The Washington Post

Obama to make decision on controversial oil pipeline

President Obama said Tuesday that he will decide whether to approve or deny a permit for a controversial 1,700-mile Canadian oil pipeline, rather than delegating the decision to the State Department.

The proposal by the firm TransCanada to ship crude extracted from a region in Alberta called the “oil sands” to Gulf Coast refineries has become a charged political issue for the White House. Labor unions and business groups argue that it would create thousands of jobs in the midst of an economic downturn. Environmentalists — who plan to ring the White House in a protest on Sunday — say the extraction of the oil will accelerate global warming and the pipeline itself could spill, polluting waterways and causing severe environmental harm.

In an interview with the Omaha television station KETV, the president said he would weigh the Keystone XL pipeline’s potential economic benefits against its possible environmental consequences. The Nebraska legislature convened Tuesday in a special session, called by Gov. Dave Heineman (R), to consider whether it should adopt any measures that would block the pipeline.

Referring to the State Department, Obama told KETV, “They’ll be giving me a report over the next several months and, you know, my general attitude is: What is best for the American people? What’s best for our economy both short term and long term? But also: What’s best for the health of the American people?”

“We don’t want, for example, aquifers” to be adversely affected, he said, adding, “folks in Nebraska obviously would be directly impacted, and so we want to make sure we’re taking the long view on these issues.”

“We need to encourage domestic oil and natural gas production,” Obama continued. “We need to make sure that we have energy security and aren’t just relying on Middle East sources. But there’s a way of doing that and still making sure that the health and safety of the American people and folks in Nebraska are protected, and that’s how I’ll be measuring these recommendations when they come to me.”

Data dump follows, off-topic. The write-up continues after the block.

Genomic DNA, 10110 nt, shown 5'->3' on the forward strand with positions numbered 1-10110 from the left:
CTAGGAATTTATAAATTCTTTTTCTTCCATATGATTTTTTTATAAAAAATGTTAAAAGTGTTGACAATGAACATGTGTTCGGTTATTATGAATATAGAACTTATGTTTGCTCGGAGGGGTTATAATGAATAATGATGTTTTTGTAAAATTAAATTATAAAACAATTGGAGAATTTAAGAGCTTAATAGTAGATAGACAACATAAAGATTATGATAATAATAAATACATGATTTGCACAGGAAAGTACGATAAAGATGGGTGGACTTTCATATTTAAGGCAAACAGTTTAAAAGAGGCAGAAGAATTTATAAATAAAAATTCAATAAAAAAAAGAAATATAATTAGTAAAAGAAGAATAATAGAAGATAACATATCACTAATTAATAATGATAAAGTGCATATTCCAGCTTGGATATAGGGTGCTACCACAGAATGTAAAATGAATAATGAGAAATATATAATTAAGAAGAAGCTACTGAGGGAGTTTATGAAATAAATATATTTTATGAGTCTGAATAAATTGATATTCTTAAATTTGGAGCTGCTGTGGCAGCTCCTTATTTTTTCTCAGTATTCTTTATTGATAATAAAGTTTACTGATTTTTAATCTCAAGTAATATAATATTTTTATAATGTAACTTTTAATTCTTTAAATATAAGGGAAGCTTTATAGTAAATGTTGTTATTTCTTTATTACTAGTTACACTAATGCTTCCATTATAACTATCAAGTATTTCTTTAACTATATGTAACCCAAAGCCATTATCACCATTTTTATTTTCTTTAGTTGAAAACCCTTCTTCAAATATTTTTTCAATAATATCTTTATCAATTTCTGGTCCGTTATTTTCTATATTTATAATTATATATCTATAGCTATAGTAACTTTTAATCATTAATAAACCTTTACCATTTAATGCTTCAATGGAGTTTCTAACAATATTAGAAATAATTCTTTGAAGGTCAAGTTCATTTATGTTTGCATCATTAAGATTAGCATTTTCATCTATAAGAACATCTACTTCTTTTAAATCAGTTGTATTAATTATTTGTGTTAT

Under federal law, the State Department is responsible for making permit decisions for international pipelines, and the agency has been reviewing the matter for three years. But it has come under criticism over whether it subjected the project to sufficient environmental scrutiny. Opponents also question whether State Department officials have experienced a conflict of interest because one of TransCanada’s lobbyists was a top aide to Hillary Rodham Clinton, who is now secretary of state, during her 2008 presidential bid, and the private contractor overseeing the review, Cardno Entrix, counted TransCanada as one of its major clients.

Tiernan Sittenfeld, senior vice president for government affairs for the League of Conservation Voters, said in an interview that she is “encouraged” by Obama’s decision to make the final call on Keystone XL, which is an extension of an existing pipeline running from Hardisty, Alberta, to Cushing, Okla. She noted that extracting oil from that region of Canada was much more energy intensive, and therefore released greater greenhouse gases than other forms of crude.

“The comments from the president show that the White House, and the president himself, are now taking this decision seriously. They have heard loud and clear the many concerns that have been raised about just how bad this pipeline would be for our energy future,” said Sittenfeld, who testified publicly against the project.

Sabrina Fang, a spokeswoman for the American Petroleum Institute, said she and others remain hopeful that Obama will approve the permit. A decision could come by the end of the year.

“We still believe this is the biggest shovel-ready project out there,” she said of the $7 billion project. “I know the president has been talking about creating jobs. This a way to do that.”

Juliet Eilperin is The Washington Post's White House bureau chief, covering domestic and foreign policy as well as the culture of 1600 Pennsylvania Avenue. She is the author of two books—one on sharks, and another on Congress, not to be confused with each other—and has worked for the Post since 1998.
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